Oh, no, not them again.
The Milwaukee Brewers, fresh off a three-game sweep of the Pirates last week at Miller Park that extended their winning streak against the Pirates to 15, will visit Pittsburgh tonight for a -- mercifully? -- brief two-game set.
It is safe to say the Pirates, losers of 15 in a row to this opponent, are looking forward to it.
"No question," Ian Snell, the starter tomorrow, said. "We should have beaten them at least twice up at their place, and we know that. But they're a good team. You can't deny that. I think we're better than we've shown against them, though."
"I don't think it's so much about the streak," manager John Russell said. "That's not what we're thinking about. I don't hear anyone in here talking about it. We just need to win games, and that's a team in the division that we need to beat."
Surely, though, there is more to it, especially given the fuss kicked up when Jeff Karstens hit Milwaukee's Ryan Braun with a pitch last Monday, the Brewers retaliated -- or not -- by plunking three Pirates the next night. Along the way, Braun repeatedly complained about being hit, going so far as to warn Bud Selig, Major League Baseball's commissioner, to pay close attention to future meetings.
"Yeah, I'm sure," outfielder Eric Hinske, one of the Pirates hit that Tuesday, said. "How many people were hit in that series? I'm sure there's some bad blood there somewhere."
Snell struck out Braun three times Wednesday, then mildly criticized Braun for going public with his complaints.
"I don't think there's bad blood," Snell said yesterday. "I've got nothing against Braun or anybody on that team. He said what he said, I said something, and I hope everyone takes it in perspective. Things get said in the heat of the moment. I've got a lot of respect for Braun."
Karstens plans to appeal the fine issued by MLB for hitting Braun, maintaining -- as he has all along -- that he had no intent.
Pirates general manager Neal Huntington yesterday defended Karstens and emphasized that, contrary to one of Braun's charges, Russell did not order Karstens to hit Braun: "John's not the type to order people to head-hunt. I can certainly understand Ryan's perspective, getting hit right after a home run. But Jeff is adamant that he didn't mean to hit him. Jeff hasn't had pinpoint control most of the year."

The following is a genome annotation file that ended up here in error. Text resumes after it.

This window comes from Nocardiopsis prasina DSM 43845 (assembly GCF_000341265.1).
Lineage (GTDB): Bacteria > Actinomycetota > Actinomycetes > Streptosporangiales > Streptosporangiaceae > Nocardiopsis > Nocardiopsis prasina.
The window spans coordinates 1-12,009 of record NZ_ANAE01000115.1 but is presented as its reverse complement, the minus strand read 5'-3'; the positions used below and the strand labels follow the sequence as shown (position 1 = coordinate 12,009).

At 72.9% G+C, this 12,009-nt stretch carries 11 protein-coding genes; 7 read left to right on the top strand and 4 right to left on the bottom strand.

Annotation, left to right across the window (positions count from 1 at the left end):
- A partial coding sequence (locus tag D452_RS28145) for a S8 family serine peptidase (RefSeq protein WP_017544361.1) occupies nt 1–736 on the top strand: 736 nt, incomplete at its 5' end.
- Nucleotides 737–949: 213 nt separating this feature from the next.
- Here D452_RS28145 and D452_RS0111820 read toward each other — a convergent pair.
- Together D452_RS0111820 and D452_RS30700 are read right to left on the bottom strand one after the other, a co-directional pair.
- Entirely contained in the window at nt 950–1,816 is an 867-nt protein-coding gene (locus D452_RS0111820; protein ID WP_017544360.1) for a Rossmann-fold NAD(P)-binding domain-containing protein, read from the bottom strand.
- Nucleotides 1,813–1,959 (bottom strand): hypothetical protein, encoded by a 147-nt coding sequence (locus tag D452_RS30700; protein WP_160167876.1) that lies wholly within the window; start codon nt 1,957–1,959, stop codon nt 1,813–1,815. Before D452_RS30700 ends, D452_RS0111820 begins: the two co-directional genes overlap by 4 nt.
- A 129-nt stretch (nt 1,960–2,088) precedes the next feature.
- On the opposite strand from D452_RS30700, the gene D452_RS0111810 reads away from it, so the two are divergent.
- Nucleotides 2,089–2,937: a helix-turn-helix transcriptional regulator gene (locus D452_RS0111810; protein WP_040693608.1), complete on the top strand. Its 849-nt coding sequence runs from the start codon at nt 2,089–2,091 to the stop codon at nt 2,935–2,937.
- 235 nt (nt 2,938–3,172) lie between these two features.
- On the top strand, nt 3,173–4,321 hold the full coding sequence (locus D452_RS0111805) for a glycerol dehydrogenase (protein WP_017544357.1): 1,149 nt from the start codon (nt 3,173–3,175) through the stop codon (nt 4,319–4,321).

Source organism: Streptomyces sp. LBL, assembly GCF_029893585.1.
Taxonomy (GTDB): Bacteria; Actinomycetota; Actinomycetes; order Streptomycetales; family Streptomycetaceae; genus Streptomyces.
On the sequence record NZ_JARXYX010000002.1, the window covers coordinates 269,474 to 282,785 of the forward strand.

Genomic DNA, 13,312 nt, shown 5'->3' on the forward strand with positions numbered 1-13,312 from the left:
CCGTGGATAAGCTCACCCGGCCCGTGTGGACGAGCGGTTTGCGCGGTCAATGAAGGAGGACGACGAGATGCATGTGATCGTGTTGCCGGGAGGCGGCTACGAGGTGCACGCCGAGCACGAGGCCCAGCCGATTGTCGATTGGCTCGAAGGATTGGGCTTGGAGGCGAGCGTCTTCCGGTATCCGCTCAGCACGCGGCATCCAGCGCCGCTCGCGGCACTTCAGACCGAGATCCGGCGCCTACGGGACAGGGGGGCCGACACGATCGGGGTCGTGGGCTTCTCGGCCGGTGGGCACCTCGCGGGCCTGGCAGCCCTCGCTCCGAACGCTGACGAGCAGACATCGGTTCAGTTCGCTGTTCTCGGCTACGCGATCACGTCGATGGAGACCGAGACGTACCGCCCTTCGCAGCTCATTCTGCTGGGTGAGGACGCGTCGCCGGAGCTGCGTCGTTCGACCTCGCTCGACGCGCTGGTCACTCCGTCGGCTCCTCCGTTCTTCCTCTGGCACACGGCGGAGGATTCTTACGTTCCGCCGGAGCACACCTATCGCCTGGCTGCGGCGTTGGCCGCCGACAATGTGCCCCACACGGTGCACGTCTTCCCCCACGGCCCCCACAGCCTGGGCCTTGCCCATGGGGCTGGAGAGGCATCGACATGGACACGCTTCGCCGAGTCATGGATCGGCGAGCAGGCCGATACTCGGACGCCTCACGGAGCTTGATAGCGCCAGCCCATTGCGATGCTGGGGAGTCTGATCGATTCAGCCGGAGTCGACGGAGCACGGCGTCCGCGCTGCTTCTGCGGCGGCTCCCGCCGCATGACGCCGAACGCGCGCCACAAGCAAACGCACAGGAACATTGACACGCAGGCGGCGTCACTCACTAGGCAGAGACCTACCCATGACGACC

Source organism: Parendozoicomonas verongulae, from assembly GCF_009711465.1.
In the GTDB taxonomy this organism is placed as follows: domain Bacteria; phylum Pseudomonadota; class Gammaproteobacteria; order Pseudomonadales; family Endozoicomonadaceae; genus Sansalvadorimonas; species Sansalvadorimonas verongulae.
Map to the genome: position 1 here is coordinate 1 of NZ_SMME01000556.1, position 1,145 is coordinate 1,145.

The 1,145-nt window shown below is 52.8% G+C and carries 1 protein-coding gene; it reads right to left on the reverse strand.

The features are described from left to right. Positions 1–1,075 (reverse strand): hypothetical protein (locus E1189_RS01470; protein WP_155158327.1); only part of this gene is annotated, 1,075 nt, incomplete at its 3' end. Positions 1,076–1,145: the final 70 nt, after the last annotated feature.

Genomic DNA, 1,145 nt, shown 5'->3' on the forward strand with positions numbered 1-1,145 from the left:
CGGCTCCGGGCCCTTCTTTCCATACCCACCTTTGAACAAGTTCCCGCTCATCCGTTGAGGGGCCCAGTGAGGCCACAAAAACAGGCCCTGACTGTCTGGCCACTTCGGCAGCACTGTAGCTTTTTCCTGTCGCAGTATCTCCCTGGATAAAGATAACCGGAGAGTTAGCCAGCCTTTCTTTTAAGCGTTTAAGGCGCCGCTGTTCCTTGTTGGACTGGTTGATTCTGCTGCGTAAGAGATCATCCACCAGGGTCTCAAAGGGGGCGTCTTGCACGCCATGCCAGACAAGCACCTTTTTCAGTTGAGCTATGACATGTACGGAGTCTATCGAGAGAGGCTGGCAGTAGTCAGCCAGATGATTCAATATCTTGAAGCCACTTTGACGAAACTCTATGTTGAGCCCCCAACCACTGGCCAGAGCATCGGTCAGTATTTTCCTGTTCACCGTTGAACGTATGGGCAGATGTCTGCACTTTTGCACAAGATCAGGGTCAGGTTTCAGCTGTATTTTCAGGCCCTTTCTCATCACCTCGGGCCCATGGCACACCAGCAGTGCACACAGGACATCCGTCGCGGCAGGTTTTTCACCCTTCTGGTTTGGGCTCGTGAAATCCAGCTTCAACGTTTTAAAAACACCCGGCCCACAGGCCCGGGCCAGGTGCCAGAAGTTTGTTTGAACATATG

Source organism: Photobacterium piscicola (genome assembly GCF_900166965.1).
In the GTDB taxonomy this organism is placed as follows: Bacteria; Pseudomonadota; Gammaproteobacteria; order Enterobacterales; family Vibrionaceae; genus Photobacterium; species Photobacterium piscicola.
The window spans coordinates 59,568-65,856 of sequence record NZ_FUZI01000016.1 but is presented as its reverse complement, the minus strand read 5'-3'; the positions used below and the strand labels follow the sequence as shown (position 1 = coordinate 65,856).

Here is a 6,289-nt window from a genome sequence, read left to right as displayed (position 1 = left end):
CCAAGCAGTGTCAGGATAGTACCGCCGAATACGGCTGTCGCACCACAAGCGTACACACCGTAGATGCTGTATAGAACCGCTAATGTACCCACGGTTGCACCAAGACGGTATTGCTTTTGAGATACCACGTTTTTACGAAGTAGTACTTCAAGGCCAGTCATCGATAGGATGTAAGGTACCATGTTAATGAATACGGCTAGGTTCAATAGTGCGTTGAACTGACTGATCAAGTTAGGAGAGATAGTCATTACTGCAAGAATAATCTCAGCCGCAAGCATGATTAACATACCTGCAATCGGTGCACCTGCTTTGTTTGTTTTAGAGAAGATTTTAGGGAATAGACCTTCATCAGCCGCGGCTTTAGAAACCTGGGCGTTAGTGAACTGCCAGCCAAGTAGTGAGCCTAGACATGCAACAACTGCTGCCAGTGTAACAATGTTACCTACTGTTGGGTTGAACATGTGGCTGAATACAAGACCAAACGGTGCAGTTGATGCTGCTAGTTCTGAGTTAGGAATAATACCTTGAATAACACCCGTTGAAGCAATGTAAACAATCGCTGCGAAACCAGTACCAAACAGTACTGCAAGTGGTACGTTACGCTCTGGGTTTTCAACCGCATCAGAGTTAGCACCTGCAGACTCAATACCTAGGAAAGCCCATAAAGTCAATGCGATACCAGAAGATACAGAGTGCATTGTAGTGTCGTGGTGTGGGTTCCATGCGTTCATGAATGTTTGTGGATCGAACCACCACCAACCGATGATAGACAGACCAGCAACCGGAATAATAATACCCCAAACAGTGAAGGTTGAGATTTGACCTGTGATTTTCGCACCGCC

Of the issue as a whole, Huntington said, "Our hope is that it will die."
One development that might help: Braun sat out Milwaukee's game yesterday against the Arizona Diamondbacks because of a stiff back and is considered day-to-day.
• Shortstop Jack Wilson (sprained finger) took his first batting practice -- a few swings indoors -- since going on the disabled list last week. Fielding is his bigger issue. He is eligible to come off the disabled list Sunday, and that appears on target.
• Reliever Craig Hansen (upper back spasms) had his scheduled throwing session but still will have "a relatively extended rehabilitation session," Huntington said. He is eligible to come off the disabled list Tuesday.
• Starter Phil Dumatrait's weeklong shutdown to renewed shoulder discomfort should end early this week with a pitching session in extended spring. He will need two lengthy sessions before getting cleared for a minor league rehabilitation assignment, Huntington said.
• Daniel McCutchen, one of the Pirates' top pitching prospects at Class AAA Indianapolis, will miss at least one start because of a strained groin.